When my family moved into this neighborhood almost two years ago, it was to escape the high rent on the East Side and get out of apartment living. We were tired of living in a noisy building full of college students, and we wanted a bigger space for our growing family.
We found a little rear house that fit the bill. Plenty of space for our work and our girls, with a nice location — close to the bus line and close to two parks. We felt that we’d be at home in Riverwest, with its variety of people, places to go, and things to do.
Growing up in a small, fairly homogenous town, I was used to seeing well-kept houses and neatly manicured lawns. The trash accumulation on lawns, both on the East Side and here, has always bothered me. So when we first moved here, gentrification didn’t sound too bad. I figured it would be nice to live in a more attractive, cleaner Riverwest.
I think it’s great when people take enough pride in the place they live to keep it up. Some of my neighbors regularly pick up trash from the corner store that ends up on their front lawn. I’ve seen another neighbor sweeping up broken glass out of the alley. I’ve picked up my share of small chip bags blowing in the breeze. But there’s a difference between putting work into a place and turning it into something else.
According to many of the articles floating around in local media recently, Riverwest is a neighborhood bound for gentrification. And while that can have its benefits, there’s a downside too. Where will long-time neighborhood residents go for housing they can afford?
I’m disturbed by the property assessment hikes that will drive some people out of the neighborhood. I’m worried about single-parent families and those on fixed incomes. I don’t know how much longer my own family will be able to afford the rent if prices continue to rise so dramatically.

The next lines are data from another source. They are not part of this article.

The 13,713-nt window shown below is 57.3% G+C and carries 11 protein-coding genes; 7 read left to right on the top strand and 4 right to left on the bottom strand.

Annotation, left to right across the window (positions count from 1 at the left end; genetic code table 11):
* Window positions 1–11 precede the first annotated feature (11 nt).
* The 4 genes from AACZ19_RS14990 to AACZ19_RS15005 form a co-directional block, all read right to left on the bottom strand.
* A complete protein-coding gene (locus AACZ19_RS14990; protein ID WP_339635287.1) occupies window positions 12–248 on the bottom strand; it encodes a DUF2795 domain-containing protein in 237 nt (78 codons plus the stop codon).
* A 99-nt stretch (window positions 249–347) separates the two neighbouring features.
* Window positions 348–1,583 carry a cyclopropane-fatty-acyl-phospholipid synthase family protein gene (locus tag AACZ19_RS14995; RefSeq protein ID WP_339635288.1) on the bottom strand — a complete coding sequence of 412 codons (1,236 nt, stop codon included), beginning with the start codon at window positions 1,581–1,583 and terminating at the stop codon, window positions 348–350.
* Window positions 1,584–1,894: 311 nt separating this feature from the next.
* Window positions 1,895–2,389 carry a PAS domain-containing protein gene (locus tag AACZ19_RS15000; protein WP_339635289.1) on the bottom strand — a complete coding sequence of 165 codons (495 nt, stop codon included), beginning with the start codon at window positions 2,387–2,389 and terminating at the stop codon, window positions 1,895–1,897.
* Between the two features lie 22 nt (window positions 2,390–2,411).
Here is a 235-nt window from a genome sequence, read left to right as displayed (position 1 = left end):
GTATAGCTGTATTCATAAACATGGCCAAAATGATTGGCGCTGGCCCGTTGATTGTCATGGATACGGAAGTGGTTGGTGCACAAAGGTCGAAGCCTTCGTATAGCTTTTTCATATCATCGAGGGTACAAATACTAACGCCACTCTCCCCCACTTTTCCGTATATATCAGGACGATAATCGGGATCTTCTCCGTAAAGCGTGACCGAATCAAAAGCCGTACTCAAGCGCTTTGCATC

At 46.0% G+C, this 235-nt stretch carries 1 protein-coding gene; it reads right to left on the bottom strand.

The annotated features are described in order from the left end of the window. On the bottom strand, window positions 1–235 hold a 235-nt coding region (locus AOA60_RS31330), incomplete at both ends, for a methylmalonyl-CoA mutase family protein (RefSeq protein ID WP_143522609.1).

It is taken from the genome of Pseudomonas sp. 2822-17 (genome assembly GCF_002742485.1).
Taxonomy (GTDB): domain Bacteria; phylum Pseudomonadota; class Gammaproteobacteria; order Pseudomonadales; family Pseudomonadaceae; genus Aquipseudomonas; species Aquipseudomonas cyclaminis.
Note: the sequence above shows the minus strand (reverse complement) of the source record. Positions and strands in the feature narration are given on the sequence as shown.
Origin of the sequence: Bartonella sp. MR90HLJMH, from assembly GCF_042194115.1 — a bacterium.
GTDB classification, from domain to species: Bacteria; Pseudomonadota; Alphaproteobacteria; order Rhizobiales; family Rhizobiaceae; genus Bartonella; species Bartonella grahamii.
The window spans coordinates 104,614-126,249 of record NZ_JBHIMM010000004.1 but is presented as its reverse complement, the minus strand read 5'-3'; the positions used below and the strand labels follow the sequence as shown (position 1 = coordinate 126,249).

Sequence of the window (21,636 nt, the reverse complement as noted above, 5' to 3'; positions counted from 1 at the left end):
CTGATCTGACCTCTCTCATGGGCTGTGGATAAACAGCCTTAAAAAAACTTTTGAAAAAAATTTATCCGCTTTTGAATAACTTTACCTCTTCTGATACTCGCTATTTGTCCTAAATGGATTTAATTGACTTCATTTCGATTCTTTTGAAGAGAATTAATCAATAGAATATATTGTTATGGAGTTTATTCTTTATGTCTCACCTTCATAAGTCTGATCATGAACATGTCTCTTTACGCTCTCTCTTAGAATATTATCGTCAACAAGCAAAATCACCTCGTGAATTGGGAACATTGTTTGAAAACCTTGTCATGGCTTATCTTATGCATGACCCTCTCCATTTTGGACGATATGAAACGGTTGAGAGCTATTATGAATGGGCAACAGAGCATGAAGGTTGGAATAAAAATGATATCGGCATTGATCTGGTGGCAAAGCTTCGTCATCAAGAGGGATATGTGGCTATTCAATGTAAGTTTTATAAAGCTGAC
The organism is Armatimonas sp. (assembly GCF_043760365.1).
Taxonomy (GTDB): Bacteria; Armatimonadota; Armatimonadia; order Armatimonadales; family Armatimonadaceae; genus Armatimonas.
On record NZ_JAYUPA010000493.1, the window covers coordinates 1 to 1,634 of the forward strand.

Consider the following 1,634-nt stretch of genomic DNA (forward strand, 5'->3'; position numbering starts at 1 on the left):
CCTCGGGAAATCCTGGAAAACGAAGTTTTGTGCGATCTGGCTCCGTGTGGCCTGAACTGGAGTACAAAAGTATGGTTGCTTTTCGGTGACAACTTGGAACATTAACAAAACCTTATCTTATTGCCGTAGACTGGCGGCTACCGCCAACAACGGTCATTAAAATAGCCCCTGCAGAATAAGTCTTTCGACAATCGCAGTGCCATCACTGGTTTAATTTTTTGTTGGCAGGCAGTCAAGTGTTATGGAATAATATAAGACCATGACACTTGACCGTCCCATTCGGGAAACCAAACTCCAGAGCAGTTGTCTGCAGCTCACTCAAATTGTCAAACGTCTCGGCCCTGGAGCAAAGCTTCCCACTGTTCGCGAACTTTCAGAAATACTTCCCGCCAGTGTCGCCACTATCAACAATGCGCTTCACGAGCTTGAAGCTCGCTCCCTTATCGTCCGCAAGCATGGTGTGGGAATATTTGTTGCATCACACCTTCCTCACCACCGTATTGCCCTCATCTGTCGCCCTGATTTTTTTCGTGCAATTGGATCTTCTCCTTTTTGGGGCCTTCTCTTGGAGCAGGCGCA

Fighting gentrification, as it usually happens, doesn’t mean rejecting or looking at with animosity any newcomers who move in and seem to be part of some sort of “improvement project.” Neither does it mean trying to keep yards and houses that look unwelcoming. What it does mean is that we should use all the resources we can to insure the sustainability of a diverse and affordable housing base which allows currents residents to continue living here.
As Riverwest residents, we need to come together and identify our neighborhood within the city as a positive place where incomes and ethnic backgrounds vary widely–a neighborhood where families, schools, churches, and cultural organizations work together for the common good without pushing out the working poor or minorities. This is a community that should earn the pride, respect, and support of the city, its leaders, and its developers.
Developers need to take affordable housing needs seriously, and stop spinning $250,000 condos as “affordable” first homes. Riverwest needs to do more to live up to its ideal self. It also needs to establish a voice in the local media that is not reactionary or hostile toward change but willing to deal with it while protecting its own interests and residents.
Riverwest Currents – Volume 1 – Issue 5 – June 2002